Looking ahead to ALCS Game 2: Tigers vs. Red Sox

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The Red Sox were held hitless through 8 1/3 innings in Saturday night’s 1-0 ALCS Game 1 loss to the Tigers and will be looking for much more offense in Game 2 on Sunday night at Fenway Park. But that’s going to be easier said than done because the likely American League Cy Young Award recipient, Max Scherzer, will be on the mound for visiting Detroit.

The broadcast of ALCS Game 2 begins at 8:00 p.m. ET on FOX. We’ll have regular updates here on HBT.

Starting for the host Red Sox will be right-hander Clay Buchholz, who allowed three earned runs on seven hits and three walks in a six-inning ALDS Game 3 start against the Rays. Boston wound up losing that game on a walkoff homer, and the Tigers’ offense presents a much greater challenge than Tampa Bay’s. The American League Wild Card-winning Rays scored 700 runs during the regular season and finished with a +54 run differential. Detroit, the division champions in the American League Central, scored 796 regular-season runs and finished with a +172 run differential. Buchholz missed more than three months this summer with neck and shoulder injuries and did not make a start in the regular season against this Tigers team.

Scherzer faced the Red Sox twice this season and held them to four earned runs on 11 hits in 14 innings for a 2.57 ERA. He struck out 14 batters and issued only three walks in those 14 frames. The 29-year-old right-hander out of the University of Missouri had a brilliant 2.90 ERA, 0.97 WHIP and 10.1 K/9 in 32 total starts.

The Red Sox are expected to shift their lineup a bit after Saturday’s frustrating Game 1 loss, with Mike Carp likely subbing in for Mike Napoli at first base and Jonny Gomes taking over for Daniel Nava in left field.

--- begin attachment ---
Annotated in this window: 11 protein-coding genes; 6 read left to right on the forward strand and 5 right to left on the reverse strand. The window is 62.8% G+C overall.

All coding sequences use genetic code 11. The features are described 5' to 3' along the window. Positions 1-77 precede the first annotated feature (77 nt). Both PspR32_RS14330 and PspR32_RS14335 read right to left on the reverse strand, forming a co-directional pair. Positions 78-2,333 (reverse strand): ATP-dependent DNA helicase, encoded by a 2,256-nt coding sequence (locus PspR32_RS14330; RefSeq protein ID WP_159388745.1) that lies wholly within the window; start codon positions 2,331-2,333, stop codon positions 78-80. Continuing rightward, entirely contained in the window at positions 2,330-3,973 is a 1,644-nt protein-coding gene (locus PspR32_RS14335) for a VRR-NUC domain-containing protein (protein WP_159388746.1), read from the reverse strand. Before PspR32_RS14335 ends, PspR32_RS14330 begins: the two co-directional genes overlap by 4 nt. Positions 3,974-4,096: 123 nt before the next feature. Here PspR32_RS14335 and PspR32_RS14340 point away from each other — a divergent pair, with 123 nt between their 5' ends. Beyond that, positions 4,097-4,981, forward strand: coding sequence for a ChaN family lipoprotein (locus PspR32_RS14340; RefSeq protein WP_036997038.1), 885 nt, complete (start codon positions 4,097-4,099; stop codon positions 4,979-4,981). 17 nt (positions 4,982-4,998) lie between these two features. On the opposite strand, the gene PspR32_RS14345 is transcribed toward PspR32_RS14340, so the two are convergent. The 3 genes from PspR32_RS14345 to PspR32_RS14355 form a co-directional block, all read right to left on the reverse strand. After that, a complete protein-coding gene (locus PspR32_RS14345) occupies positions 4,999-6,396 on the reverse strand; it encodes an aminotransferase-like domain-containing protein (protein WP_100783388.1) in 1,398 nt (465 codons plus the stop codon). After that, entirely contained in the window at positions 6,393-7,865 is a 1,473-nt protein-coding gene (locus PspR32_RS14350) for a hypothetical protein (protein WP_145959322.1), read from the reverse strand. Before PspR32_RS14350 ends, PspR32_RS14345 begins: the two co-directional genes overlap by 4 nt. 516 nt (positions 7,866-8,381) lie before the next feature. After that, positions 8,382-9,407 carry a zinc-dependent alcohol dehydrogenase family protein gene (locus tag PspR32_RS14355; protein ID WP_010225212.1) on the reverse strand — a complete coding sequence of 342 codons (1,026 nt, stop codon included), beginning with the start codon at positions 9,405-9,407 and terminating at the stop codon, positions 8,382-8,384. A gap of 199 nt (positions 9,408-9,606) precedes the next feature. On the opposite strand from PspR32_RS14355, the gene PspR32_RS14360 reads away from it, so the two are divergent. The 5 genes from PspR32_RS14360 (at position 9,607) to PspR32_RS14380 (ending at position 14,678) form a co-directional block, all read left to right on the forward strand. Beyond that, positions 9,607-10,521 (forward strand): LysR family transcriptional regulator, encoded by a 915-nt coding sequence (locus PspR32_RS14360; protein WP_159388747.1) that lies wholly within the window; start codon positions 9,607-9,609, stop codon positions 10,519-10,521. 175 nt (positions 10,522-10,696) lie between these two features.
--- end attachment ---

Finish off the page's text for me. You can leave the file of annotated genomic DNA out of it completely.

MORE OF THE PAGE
Detroit will probably stick with the same starting nine that squeezed out that 1-0 Game 1 win.

Red Sox employees “livid” over team pay cut plan

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Even Drellich of The Athletic reports that the Boston Red Sox are cutting the pay of team employees. Those cuts, which began to be communicated last night, apply to all employees making $50,000 or more. They are tiered cuts, with people making $50-99,000 seeing salary cut by 20%, those making $100k-$499,000 seeing $25% cuts and those making $500,000 or more getting 30% cuts.

Drellich reported that a Red Sox employee told him that “people are livid” over the fact that those making $100K are being treated the same way as those making $500K. And, yes, that does seem to be a pretty wide spread for similar pay cuts. One would think that a team with as many analytically-oriented people on staff could perhaps break things down a bit more granularly.

Notable in all of this that the same folks who own the Red Sox — Fenway Sports Group — own Liverpool FC of the English Premier League, and that just last month Liverpool’s pay cut/employee furlough policies proved so unpopular that they led to a backlash and a subsequent reversal by the club. That came after intense criticism from Liverpool fan groups and local politicians. Sox owner John Henry must be confident that no such backlash will happen in Boston.

As we noted yesterday, The Kansas City Royals, who are not as financially successful as the Boston Red Sox, have not furloughed employees or cut pay as a result of baseball’s shutdown in the wake of the COVID-19 pandemic. Perhaps someone in Boston could call the Royals and ask them how they managed that.